Prediction of m6A modified sites using Tombo
We first ran Tombo version 1.522 to align the raw signal and the base-called reads sequences (tombo resquiggle), both for wild type and ime4∆ samples. We then used the Tombo “canonical sample comparison” method (tombo model_sample_compare) to identify significant shifts in raw signals in paired data sets (wt and ime4∆) using the parameter -num-most-significant-stored 14,000,000 and -minimum-test-reads 1. M6A modification scores for each site were computed by merging the Tombo predicted probabilities across replicates. Specifically, if the probability being modified was >0.5 in all three biological replicates (s1, s2, and s3), the modification score (M) was set to 1, as previously done for EpiNano. Otherwise, the modification score was determined by computing the mean of the probabilities (pseudocode 1). A site was considered as modified if the modification score was >0.5. The performance of Tombo on yeast wt and ime4∆ samples can be found in Supplementary Table 4.
Further information on research design is available in the Nature Research Reporting Summary linked to this article.
All code used in this work is publicly available at github.com/enovoa/EpiNano. All FASTQ files data generated in this work have been made publicly available at the GEO database under the accession code GSE124309 (“curlcakes”) and GSE126213 (yeast wild type and ime4∆). Fast5 raw data have been made publicly available in SRA under the accession SRP174366. All other data are available from the authors upon reasonable request.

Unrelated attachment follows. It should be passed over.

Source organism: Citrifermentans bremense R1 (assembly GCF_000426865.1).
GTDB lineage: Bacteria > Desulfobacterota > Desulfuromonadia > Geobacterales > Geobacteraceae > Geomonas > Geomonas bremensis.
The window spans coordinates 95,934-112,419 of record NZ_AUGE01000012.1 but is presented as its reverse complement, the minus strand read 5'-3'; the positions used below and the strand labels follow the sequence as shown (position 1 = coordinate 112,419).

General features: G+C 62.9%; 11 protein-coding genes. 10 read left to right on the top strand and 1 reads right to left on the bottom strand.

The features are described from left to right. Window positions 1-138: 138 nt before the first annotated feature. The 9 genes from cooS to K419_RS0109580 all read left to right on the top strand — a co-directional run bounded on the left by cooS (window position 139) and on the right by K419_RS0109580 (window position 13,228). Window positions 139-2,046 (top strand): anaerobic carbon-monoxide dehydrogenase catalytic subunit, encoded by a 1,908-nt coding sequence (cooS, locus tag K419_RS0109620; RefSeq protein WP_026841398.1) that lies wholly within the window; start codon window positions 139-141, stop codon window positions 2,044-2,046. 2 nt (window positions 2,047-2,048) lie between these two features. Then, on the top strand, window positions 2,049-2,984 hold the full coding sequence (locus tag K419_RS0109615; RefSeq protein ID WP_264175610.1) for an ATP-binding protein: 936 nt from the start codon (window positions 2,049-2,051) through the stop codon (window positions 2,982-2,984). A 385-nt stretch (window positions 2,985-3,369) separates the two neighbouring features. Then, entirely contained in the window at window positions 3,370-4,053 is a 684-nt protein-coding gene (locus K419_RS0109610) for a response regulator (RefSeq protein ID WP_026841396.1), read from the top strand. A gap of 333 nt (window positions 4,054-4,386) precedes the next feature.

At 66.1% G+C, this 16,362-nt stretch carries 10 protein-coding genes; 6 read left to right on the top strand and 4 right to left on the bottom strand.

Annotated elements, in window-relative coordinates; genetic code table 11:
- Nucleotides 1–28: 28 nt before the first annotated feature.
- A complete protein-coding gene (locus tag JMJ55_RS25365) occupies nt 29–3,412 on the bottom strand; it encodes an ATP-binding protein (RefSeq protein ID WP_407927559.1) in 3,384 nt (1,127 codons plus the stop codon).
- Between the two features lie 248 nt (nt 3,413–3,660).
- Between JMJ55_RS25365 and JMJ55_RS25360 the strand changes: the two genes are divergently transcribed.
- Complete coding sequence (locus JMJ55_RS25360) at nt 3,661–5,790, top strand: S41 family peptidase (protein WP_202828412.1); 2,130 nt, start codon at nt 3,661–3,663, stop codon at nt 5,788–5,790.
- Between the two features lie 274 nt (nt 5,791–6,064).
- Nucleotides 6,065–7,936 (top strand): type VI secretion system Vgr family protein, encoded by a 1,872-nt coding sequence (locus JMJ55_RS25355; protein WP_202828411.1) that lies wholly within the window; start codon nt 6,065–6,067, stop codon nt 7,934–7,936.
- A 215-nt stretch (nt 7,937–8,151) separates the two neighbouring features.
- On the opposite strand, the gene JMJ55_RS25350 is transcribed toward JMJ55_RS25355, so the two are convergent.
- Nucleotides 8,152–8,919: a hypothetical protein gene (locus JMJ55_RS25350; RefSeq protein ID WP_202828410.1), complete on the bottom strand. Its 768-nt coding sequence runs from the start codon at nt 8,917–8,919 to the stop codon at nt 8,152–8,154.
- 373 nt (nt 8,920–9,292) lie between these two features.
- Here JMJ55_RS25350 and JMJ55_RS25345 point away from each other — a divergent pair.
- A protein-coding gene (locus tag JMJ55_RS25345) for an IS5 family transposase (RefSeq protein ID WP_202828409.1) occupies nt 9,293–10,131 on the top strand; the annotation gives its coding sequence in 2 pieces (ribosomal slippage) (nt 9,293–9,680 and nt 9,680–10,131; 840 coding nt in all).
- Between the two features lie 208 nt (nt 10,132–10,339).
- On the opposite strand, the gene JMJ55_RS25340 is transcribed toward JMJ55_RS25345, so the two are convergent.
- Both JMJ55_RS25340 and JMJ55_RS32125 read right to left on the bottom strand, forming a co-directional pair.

The code to extract RNA modification information from direct RNA sequencing data sets, as well as all in-house python scripts used to extract the base-called features are publicly available as part of EpiNano (github.com/enovoa/EpiNano).
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O.B. is supported by an international PhD fellowship (UIPA) from the University of New South Wales. M.C.L. is supported by CRG International PhD Fellowships Programme. E.M.N was supported by a DECRA fellowship from the Australian Research Council (DE170100506) and is currently supported by CRG Severo Ochoa Funding. This work was funded by the Australian Research Council (DP180103571). We acknowledge the support of the Spanish Ministry of Economy, Industry and Competitiveness (MEIC) to the EMBL partnership, Centro de Excelencia Severo Ochoa and CERCA Programme/Generalitat de Catalunya. C.E.M thanks funding from the Bert L and N Kuggie Vallee Foundation, the WorldQuant Foundation, The Pershing Square Sohn Cancer Research Alliance, NASA (NNX14AH50G, NNX17AB26G), the National Institutes of Health (R01ES021006, 1R21AI129851, and 1R01MH117406), the Bill and Melinda Gates Foundation (OPP1151054), the Leukemia and Lymphoma Society grants (LLS 9238-16, LLS-MCL-982). We would like to thank James Ferguson for all his helpful comments, as well as for giving us early access to his fast5 processing toolkit (https://github.com/Psy-Fer/fast5_fetcher).
M.S. and E.M.N. have received travel and accommodation expenses to speak at Oxford Nanopore Technologies conferences. Otherwise, the authors declare no competing interests.
Peer review information: Nature Communications thanks Brian Gregory and the other anonymous reviewer(s) for their contribution to the peer review of this work. Peer reviewer reports are available.